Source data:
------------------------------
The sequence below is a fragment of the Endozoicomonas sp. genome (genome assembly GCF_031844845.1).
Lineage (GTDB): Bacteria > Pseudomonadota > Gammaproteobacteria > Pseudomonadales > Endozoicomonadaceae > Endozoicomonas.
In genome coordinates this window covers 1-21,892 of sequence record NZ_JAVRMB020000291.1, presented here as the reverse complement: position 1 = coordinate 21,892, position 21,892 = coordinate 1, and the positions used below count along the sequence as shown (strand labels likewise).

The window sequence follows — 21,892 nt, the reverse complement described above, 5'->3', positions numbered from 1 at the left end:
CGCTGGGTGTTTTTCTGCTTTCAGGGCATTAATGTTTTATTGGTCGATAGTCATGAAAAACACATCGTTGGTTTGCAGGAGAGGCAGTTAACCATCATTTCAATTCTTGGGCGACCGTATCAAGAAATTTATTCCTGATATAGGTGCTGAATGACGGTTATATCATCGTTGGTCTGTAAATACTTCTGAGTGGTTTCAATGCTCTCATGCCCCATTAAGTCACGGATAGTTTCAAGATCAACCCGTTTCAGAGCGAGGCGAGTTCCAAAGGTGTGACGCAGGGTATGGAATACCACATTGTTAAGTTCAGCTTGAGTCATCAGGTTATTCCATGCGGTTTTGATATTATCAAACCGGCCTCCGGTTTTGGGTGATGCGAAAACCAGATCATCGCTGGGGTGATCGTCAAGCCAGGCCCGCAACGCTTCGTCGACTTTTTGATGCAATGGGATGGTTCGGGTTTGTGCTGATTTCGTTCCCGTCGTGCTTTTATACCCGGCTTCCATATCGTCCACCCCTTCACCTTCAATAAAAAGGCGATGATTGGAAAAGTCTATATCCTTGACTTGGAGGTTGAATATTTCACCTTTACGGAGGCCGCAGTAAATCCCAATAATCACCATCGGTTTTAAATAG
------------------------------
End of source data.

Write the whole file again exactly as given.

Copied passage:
The sequence below is a fragment of the Endozoicomonas sp. genome (genome assembly GCF_031844845.1).
Lineage (GTDB): Bacteria > Pseudomonadota > Gammaproteobacteria > Pseudomonadales > Endozoicomonadaceae > Endozoicomonas.
In genome coordinates this window covers 1-21,892 of sequence record NZ_JAVRMB020000291.1, presented here as the reverse complement: position 1 = coordinate 21,892, position 21,892 = coordinate 1, and the positions used below count along the sequence as shown (strand labels likewise).

The window sequence follows — 21,892 nt, the reverse complement described above, 5'->3', positions numbered from 1 at the left end:
CGCTGGGTGTTTTTCTGCTTTCAGGGCATTAATGTTTTATTGGTCGATAGTCATGAAAAACACATCGTTGGTTTGCAGGAGAGGCAGTTAACCATCATTTCAATTCTTGGGCGACCGTATCAAGAAATTTATTCCTGATATAGGTGCTGAATGACGGTTATATCATCGTTGGTCTGTAAATACTTCTGAGTGGTTTCAATGCTCTCATGCCCCATTAAGTCACGGATAGTTTCAAGATCAACCCGTTTCAGAGCGAGGCGAGTTCCAAAGGTGTGACGCAGGGTATGGAATACCACATTGTTAAGTTCAGCTTGAGTCATCAGGTTATTCCATGCGGTTTTGATATTATCAAACCGGCCTCCGGTTTTGGGTGATGCGAAAACCAGATCATCGCTGGGGTGATCGTCAAGCCAGGCCCGCAACGCTTCGTCGACTTTTTGATGCAATGGGATGGTTCGGGTTTGTGCTGATTTCGTTCCCGTCGTGCTTTTATACCCGGCTTCCATATCGTCCACCCCTTCACCTTCAATAAAAAGGCGATGATTGGAAAAGTCTATATCCTTGACTTGGAGGTTGAATATTTCACCTTTACGGAGGCCGCAGTAAATCCCAATAATCACCATCGGTTTTAAATAG